Strengthen freelancer relationships by asking about "hidden talents."

Strengthen your agency’s freelancer relationships by asking contractors about any “hidden talents”—and more!

Are you making the most of your agency’s freelancer relationships?

Always be recruiting, to build a “stable” of freelancers—but don’t be so focused on recruiting that you miss what you already have.

Today, I’ll share tips to help you strengthen your freelancer relationships—including a sample “script” to help you start the conversation. Read on!

5 Tips to Supercharge Your Agency’s Freelancer Relationships

Here’s a quick list of freelancer-related suggestions to help you supercharge the relationships, build loyalty, and help the agency. Ultimately, it’s about treating freelancers as partners rather than worker bees.

  1. Ask your freelancers to recommend others. If you need a new freelance designer, your superstar back-end dev freelancer probably knows one they’ve enjoyed working with before.
  2. Ask your freelancers if they have skills you’re not currently using. You might be surprised… and it’s a lot easier than doing a search to find an entirely new person for that skillset.
  3. Create a budget to pay freelancers for non-client work. In my experience, conscientious freelancers make suggestions already—but do the right thing and pay them for the advice.
  4. Ask your freelancers what your agency can do better. Given that they’re plugged into your business but they’re not employees, your freelancers have a unique “inside outsider” perspective. They see how you compare to other agencies they help.
  5. Ask your freelancers if you’re missing any opportunities. They might share how other clients are providing services in a particular area, or doing something new that you could try, too.

Now, let’s look at some other ways your freelancers can help you and your agency!

Getting More from Your Freelancers

Here are even more ideas to help you improve your results!

When I was an agency PM, one of my freelancers was always looking for ways to help the agency, even when it went beyond his official scope. Another freelancer made recommendations to help the agency—that personally cost him $50,000 in lost revenue. Why? Because they were both naturally conscientious people. Make conscientiousness part of your hiring process, for all roles.

Look for ways to create incentives—for instance, when a freelancer makes recommendations to help your agency, be sure to acknowledge that they’re going above and beyond. If you won’t take their suggestion, explain why. (Otherwise, you’re training them to stop making suggestions.)

How might the discretionary budget work? Give each person a budget of, say, 2-3 hours a month for non-client work, intended for them to think about ways to help your agency. Odds are you’ll receive far more value in return. And you’ll enlist others to help you in your “working ON” the business work.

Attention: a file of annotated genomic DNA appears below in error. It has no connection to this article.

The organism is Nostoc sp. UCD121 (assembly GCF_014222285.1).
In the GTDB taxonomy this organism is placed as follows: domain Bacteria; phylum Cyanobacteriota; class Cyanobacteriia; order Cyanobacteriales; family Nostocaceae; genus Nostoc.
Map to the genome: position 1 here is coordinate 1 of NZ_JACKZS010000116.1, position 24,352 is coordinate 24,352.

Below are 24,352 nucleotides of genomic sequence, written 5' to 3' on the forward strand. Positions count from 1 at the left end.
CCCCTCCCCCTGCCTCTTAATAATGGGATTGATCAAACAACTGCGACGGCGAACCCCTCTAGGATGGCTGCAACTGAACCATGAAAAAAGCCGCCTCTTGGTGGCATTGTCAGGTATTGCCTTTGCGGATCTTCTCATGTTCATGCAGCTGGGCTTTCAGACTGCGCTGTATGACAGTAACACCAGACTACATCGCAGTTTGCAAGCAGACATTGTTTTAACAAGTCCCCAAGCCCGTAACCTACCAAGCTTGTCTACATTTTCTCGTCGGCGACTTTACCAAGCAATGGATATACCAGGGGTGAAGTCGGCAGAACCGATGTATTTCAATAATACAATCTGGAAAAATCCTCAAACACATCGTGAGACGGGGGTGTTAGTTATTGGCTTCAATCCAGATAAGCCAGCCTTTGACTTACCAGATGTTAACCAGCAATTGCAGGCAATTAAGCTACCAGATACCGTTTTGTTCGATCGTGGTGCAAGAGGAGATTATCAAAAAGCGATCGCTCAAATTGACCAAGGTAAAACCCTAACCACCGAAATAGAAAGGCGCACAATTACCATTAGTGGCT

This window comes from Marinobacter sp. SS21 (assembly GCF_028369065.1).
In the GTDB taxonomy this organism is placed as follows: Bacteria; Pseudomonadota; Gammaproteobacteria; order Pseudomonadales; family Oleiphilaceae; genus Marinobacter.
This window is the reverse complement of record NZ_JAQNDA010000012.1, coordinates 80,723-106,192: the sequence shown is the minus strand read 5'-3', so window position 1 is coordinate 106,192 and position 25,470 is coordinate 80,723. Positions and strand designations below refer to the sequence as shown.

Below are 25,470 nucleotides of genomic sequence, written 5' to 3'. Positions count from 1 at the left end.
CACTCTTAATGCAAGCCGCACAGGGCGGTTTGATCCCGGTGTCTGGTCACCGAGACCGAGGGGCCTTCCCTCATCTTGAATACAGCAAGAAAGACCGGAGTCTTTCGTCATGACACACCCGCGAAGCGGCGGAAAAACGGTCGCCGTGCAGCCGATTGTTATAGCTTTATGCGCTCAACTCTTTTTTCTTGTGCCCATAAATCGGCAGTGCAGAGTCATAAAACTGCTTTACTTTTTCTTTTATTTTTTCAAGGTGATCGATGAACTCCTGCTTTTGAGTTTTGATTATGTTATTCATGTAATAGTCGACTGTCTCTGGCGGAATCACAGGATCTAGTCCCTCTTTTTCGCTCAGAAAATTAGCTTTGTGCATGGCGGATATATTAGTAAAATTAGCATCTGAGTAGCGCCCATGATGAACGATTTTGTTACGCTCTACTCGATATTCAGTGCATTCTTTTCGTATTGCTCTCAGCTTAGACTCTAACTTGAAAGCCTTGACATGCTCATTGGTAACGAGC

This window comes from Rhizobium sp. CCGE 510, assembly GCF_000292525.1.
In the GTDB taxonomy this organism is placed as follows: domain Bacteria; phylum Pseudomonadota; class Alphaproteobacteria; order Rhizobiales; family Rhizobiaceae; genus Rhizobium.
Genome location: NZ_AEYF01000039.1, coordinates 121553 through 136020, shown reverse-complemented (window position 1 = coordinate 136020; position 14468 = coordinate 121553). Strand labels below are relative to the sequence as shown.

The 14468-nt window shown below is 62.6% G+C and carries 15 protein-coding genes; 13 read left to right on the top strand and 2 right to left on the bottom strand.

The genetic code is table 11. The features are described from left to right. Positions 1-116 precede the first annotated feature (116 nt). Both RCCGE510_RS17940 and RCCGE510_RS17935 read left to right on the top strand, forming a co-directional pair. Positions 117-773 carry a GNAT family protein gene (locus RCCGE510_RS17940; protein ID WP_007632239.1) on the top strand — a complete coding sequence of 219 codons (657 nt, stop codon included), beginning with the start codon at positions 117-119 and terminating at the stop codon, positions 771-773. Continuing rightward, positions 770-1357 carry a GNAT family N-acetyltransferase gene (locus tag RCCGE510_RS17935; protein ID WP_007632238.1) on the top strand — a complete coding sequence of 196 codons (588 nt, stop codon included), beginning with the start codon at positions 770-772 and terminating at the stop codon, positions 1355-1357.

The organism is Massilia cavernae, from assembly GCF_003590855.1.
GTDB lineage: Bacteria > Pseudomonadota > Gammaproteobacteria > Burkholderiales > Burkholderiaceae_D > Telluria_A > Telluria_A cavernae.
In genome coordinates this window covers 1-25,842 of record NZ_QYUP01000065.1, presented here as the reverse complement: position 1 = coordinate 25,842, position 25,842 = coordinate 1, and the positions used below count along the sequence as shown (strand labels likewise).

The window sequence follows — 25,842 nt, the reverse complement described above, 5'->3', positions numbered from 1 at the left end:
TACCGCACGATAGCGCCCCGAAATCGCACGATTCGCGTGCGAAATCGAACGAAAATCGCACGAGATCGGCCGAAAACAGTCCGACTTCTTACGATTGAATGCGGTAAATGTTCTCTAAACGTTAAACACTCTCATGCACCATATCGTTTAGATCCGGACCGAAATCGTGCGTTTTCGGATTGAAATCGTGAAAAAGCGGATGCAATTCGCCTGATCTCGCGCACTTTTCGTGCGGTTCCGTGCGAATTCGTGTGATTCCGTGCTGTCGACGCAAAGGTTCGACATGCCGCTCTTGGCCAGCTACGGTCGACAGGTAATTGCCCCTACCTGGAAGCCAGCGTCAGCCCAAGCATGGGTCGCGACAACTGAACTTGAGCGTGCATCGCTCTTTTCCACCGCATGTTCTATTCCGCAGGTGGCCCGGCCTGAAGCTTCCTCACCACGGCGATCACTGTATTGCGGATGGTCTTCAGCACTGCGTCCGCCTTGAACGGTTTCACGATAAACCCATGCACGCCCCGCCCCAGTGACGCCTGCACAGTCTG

Be sure to share full-time job postings with your freelancers, too. Even if they’re not interested, they probably know someone who’s looking—perhaps a “lightly disgruntled” friend at another agency who’s been grumbling about feeling under-appreciated.

How to Start the Conversation

It may seem awkward to you the first time—that’s OK; it gets easier with practice!

Start with something open-ended, like this:

“I love the work you do for <AgencyName>, and we all enjoy working with you. I’m curious—are there any skills you have that we’re not currently using? <PauseToListen> I’d love to hear more to see if there might be a match. <PauseToListen>”

Then:

“From your experience working with other agencies and other companies, are there things we can do better? <PauseToListen> What are some examples? <PauseToListen>”

Listen—be an active, attentive listener. Ask followup questions. Ask clarifications. (You should do all of this when you listen to anyone, but it’s especially important here.)

Take the lead on managing any followups—after all, they’re doing you a favor. In some cases, you may need to negotiate a different rate for certain services—that adds complication, but it may be appropriate when there’s a major difference in skillset.

When it all fits together, you’re building a stronger team and a stronger agency—without requiring as many full-time salaries.

Bonus Tip: Send a thank-you email to your top freelancers today. You’ll be glad you did!

QUESTION: How do you approach getting additional help from your current freelancers?

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